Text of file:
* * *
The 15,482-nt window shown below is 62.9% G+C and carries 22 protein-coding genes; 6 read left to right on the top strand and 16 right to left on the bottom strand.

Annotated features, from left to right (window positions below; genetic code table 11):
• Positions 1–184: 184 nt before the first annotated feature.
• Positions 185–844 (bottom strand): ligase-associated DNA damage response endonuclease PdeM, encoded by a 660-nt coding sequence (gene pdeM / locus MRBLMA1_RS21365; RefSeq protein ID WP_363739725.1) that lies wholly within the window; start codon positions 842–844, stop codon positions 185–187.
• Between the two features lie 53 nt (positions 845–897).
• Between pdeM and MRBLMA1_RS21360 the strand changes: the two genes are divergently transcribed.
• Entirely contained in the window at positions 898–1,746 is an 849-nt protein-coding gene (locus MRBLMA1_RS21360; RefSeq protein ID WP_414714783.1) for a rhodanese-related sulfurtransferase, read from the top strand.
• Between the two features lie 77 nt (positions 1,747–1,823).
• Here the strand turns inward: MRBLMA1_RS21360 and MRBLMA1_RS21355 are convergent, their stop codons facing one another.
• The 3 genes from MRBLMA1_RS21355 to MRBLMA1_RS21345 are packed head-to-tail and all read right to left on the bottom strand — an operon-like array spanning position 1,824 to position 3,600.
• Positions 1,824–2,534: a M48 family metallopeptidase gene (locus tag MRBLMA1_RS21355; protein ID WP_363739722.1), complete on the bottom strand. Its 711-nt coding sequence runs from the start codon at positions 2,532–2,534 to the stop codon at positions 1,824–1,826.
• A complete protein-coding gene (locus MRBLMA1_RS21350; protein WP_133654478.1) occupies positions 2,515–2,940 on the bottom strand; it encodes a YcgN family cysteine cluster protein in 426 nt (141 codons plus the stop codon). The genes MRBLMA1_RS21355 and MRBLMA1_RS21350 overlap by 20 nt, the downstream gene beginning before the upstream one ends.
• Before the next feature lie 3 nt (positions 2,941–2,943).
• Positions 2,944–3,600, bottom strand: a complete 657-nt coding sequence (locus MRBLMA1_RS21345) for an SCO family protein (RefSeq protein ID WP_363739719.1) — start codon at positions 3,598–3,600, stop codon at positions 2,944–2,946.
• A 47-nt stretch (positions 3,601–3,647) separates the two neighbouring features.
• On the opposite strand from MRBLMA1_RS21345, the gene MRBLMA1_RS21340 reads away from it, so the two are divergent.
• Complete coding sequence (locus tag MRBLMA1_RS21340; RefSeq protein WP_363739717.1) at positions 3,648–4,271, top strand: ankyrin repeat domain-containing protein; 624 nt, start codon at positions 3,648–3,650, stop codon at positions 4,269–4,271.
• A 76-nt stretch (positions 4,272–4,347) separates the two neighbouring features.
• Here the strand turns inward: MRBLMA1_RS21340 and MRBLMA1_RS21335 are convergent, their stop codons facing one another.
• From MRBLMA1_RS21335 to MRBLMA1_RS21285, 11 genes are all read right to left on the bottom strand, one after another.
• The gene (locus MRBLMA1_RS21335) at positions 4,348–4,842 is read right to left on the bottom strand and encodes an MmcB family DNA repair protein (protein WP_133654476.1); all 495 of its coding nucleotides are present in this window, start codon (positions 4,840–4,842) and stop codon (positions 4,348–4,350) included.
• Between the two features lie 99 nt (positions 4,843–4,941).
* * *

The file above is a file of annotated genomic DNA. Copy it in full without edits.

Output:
The 15,482-nt window shown below is 62.9% G+C and carries 22 protein-coding genes; 6 read left to right on the top strand and 16 right to left on the bottom strand.

Annotated features, from left to right (window positions below; genetic code table 11):
• Positions 1–184: 184 nt before the first annotated feature.
• Positions 185–844 (bottom strand): ligase-associated DNA damage response endonuclease PdeM, encoded by a 660-nt coding sequence (gene pdeM / locus MRBLMA1_RS21365; RefSeq protein ID WP_363739725.1) that lies wholly within the window; start codon positions 842–844, stop codon positions 185–187.
• Between the two features lie 53 nt (positions 845–897).
• Between pdeM and MRBLMA1_RS21360 the strand changes: the two genes are divergently transcribed.
• Entirely contained in the window at positions 898–1,746 is an 849-nt protein-coding gene (locus MRBLMA1_RS21360; RefSeq protein ID WP_414714783.1) for a rhodanese-related sulfurtransferase, read from the top strand.
• Between the two features lie 77 nt (positions 1,747–1,823).
• Here the strand turns inward: MRBLMA1_RS21360 and MRBLMA1_RS21355 are convergent, their stop codons facing one another.
• The 3 genes from MRBLMA1_RS21355 to MRBLMA1_RS21345 are packed head-to-tail and all read right to left on the bottom strand — an operon-like array spanning position 1,824 to position 3,600.
• Positions 1,824–2,534: a M48 family metallopeptidase gene (locus tag MRBLMA1_RS21355; protein ID WP_363739722.1), complete on the bottom strand. Its 711-nt coding sequence runs from the start codon at positions 2,532–2,534 to the stop codon at positions 1,824–1,826.
• A complete protein-coding gene (locus MRBLMA1_RS21350; protein WP_133654478.1) occupies positions 2,515–2,940 on the bottom strand; it encodes a YcgN family cysteine cluster protein in 426 nt (141 codons plus the stop codon). The genes MRBLMA1_RS21355 and MRBLMA1_RS21350 overlap by 20 nt, the downstream gene beginning before the upstream one ends.
• Before the next feature lie 3 nt (positions 2,941–2,943).
• Positions 2,944–3,600, bottom strand: a complete 657-nt coding sequence (locus MRBLMA1_RS21345) for an SCO family protein (RefSeq protein ID WP_363739719.1) — start codon at positions 3,598–3,600, stop codon at positions 2,944–2,946.
• A 47-nt stretch (positions 3,601–3,647) separates the two neighbouring features.
• On the opposite strand from MRBLMA1_RS21345, the gene MRBLMA1_RS21340 reads away from it, so the two are divergent.
• Complete coding sequence (locus tag MRBLMA1_RS21340; RefSeq protein WP_363739717.1) at positions 3,648–4,271, top strand: ankyrin repeat domain-containing protein; 624 nt, start codon at positions 3,648–3,650, stop codon at positions 4,269–4,271.
• A 76-nt stretch (positions 4,272–4,347) separates the two neighbouring features.
• Here the strand turns inward: MRBLMA1_RS21340 and MRBLMA1_RS21335 are convergent, their stop codons facing one another.
• From MRBLMA1_RS21335 to MRBLMA1_RS21285, 11 genes are all read right to left on the bottom strand, one after another.
• The gene (locus MRBLMA1_RS21335) at positions 4,348–4,842 is read right to left on the bottom strand and encodes an MmcB family DNA repair protein (protein WP_133654476.1); all 495 of its coding nucleotides are present in this window, start codon (positions 4,840–4,842) and stop codon (positions 4,348–4,350) included.
• Between the two features lie 99 nt (positions 4,843–4,941).